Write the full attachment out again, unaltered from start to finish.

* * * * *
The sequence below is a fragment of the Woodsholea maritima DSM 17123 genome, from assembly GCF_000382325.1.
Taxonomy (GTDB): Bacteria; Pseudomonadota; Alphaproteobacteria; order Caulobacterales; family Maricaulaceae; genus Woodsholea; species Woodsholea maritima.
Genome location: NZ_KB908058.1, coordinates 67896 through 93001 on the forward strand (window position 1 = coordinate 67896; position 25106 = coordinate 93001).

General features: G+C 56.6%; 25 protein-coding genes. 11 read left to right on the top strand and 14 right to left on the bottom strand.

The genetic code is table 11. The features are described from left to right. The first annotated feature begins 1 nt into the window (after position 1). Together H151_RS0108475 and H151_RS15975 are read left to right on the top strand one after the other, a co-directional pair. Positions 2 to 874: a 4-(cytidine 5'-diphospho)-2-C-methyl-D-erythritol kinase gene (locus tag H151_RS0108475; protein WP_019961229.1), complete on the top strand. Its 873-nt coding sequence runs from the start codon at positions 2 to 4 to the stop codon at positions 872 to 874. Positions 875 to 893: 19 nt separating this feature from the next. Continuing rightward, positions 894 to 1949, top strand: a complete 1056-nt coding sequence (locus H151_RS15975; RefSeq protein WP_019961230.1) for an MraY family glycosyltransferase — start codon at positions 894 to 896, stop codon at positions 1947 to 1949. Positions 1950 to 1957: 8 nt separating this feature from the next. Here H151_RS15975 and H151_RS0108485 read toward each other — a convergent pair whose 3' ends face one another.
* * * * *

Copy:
The sequence below is a fragment of the Woodsholea maritima DSM 17123 genome, from assembly GCF_000382325.1.
Taxonomy (GTDB): Bacteria; Pseudomonadota; Alphaproteobacteria; order Caulobacterales; family Maricaulaceae; genus Woodsholea; species Woodsholea maritima.
Genome location: NZ_KB908058.1, coordinates 67896 through 93001 on the forward strand (window position 1 = coordinate 67896; position 25106 = coordinate 93001).

General features: G+C 56.6%; 25 protein-coding genes. 11 read left to right on the top strand and 14 right to left on the bottom strand.

The genetic code is table 11. The features are described from left to right. The first annotated feature begins 1 nt into the window (after position 1). Together H151_RS0108475 and H151_RS15975 are read left to right on the top strand one after the other, a co-directional pair. Positions 2 to 874: a 4-(cytidine 5'-diphospho)-2-C-methyl-D-erythritol kinase gene (locus tag H151_RS0108475; protein WP_019961229.1), complete on the top strand. Its 873-nt coding sequence runs from the start codon at positions 2 to 4 to the stop codon at positions 872 to 874. Positions 875 to 893: 19 nt separating this feature from the next. Continuing rightward, positions 894 to 1949, top strand: a complete 1056-nt coding sequence (locus H151_RS15975; RefSeq protein WP_019961230.1) for an MraY family glycosyltransferase — start codon at positions 894 to 896, stop codon at positions 1947 to 1949. Positions 1950 to 1957: 8 nt separating this feature from the next. Here H151_RS15975 and H151_RS0108485 read toward each other — a convergent pair whose 3' ends face one another.